Have your child put the rubber bands around the Pringles can, one at a time, until the can is covered from top to bottom in rubber bands. Putting the rubber bands around their fingers and then opening their fingers to fit the top of the can allows the resistance of the rubber bands to exercise their hand strength. Pulling the bands down helps with finger isolation and strength. The fact that you have to use two hands to do this works on bilateral integration (getting the two sides of the body to work together).
Have your child take the lid off, pour the rice in, and close the lid again. Opening and closing the lid is good fine motor practice, too!
Let your child play with the rainmaker, seeing that the slower they tilt it, the longer it makes a sound.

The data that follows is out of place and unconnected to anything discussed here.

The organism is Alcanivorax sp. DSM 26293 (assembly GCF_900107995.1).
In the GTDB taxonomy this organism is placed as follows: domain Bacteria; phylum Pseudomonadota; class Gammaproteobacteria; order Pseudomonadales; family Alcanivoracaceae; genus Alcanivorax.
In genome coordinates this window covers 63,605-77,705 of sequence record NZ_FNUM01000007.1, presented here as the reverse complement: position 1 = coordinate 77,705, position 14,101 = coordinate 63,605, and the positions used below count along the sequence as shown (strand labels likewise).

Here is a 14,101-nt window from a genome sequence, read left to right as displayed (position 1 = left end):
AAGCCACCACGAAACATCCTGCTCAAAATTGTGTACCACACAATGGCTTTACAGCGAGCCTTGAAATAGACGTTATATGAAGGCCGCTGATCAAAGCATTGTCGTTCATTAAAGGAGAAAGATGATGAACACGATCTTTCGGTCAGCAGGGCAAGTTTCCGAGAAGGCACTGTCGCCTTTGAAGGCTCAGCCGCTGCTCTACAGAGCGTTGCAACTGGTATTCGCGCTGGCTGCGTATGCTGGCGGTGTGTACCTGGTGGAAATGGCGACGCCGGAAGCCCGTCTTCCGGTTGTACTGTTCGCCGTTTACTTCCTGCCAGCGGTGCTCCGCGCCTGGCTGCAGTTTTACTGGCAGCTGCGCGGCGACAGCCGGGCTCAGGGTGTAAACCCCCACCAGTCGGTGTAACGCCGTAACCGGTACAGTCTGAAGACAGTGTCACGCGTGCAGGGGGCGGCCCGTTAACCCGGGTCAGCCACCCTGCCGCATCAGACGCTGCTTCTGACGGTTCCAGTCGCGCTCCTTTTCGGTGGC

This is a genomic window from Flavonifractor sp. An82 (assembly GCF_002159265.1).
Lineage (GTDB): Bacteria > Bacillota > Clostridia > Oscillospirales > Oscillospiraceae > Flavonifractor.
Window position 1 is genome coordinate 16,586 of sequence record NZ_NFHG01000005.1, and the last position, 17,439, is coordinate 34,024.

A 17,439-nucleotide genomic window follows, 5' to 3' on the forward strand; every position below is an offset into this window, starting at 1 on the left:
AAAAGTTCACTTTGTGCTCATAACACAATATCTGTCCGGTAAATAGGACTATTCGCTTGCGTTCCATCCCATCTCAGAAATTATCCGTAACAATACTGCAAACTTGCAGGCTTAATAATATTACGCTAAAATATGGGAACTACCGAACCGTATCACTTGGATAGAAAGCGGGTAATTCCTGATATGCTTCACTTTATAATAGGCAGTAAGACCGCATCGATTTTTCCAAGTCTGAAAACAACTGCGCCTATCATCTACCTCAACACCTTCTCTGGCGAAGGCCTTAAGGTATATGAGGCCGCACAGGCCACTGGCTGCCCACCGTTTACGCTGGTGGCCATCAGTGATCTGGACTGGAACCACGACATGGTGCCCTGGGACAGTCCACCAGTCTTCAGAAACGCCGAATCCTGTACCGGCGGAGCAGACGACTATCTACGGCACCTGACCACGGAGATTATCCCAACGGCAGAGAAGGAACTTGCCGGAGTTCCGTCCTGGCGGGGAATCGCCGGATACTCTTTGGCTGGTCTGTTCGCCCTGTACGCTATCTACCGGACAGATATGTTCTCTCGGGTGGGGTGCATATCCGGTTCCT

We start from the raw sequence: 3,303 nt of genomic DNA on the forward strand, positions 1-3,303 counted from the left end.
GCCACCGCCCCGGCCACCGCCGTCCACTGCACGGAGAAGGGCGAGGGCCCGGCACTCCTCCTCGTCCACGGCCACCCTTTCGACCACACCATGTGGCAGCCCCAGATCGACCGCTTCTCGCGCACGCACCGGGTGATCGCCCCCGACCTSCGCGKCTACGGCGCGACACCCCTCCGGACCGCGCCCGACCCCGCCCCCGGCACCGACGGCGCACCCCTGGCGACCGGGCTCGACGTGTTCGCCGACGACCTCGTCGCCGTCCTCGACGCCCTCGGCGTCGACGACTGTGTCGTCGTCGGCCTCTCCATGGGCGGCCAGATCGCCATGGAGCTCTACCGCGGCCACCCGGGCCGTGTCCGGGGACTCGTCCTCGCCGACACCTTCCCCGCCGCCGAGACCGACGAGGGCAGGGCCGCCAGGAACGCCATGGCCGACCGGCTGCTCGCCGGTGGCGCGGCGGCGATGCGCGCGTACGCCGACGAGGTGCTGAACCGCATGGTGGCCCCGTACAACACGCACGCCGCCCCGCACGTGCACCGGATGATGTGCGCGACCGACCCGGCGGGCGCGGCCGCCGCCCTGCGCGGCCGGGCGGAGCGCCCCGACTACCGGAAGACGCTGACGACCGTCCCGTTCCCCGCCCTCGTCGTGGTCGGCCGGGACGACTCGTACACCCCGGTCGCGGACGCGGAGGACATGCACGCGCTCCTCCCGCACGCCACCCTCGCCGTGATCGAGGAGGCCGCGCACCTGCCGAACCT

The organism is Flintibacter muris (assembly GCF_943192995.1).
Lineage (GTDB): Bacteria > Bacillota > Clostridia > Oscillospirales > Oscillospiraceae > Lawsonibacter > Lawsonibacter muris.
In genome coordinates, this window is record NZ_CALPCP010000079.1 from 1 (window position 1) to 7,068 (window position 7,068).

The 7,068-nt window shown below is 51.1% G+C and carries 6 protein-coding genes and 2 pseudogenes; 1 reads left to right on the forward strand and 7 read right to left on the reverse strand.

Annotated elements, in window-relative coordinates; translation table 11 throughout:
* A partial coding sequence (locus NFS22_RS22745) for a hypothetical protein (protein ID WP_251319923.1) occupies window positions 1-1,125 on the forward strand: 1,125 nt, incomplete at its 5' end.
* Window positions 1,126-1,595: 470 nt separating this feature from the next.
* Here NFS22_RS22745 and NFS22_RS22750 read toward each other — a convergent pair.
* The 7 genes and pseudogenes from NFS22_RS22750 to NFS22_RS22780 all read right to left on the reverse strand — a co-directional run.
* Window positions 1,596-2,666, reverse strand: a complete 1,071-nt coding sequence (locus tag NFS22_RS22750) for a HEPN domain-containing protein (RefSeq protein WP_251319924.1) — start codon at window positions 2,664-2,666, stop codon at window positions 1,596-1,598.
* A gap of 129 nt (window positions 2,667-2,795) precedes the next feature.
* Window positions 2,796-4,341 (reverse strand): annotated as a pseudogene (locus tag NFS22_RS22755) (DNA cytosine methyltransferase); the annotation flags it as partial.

Have your child fold the paper in half and in half again (folding paper and pressing it down is great fine motor practice), resulting in a rectangle a quarter of the size of the original paper
Have your child hold the folded corner down, facing the bottom left of the page, and draw a zig zag from the top left to the bottom right of the rectangle
Have your child cut along the zig zag line, making sure that they cut slowly, stay on the lines, maintain a good grip on the scissors, use their nondominant hand to turn the paper to help them stay on the line, and keep their dominant elbow tucked close to the side of their body
Have your child punch holes all over the paper (lots of bilateral integration in this activity!)
Let your child open the paper up and see the beautiful snowflake they have created!
Show your child how to insert the toothpicks into the grapes to make shapes or letters, show them a few examples of cool shapes they can make, and let their imagination run wild creating their own tricky treats!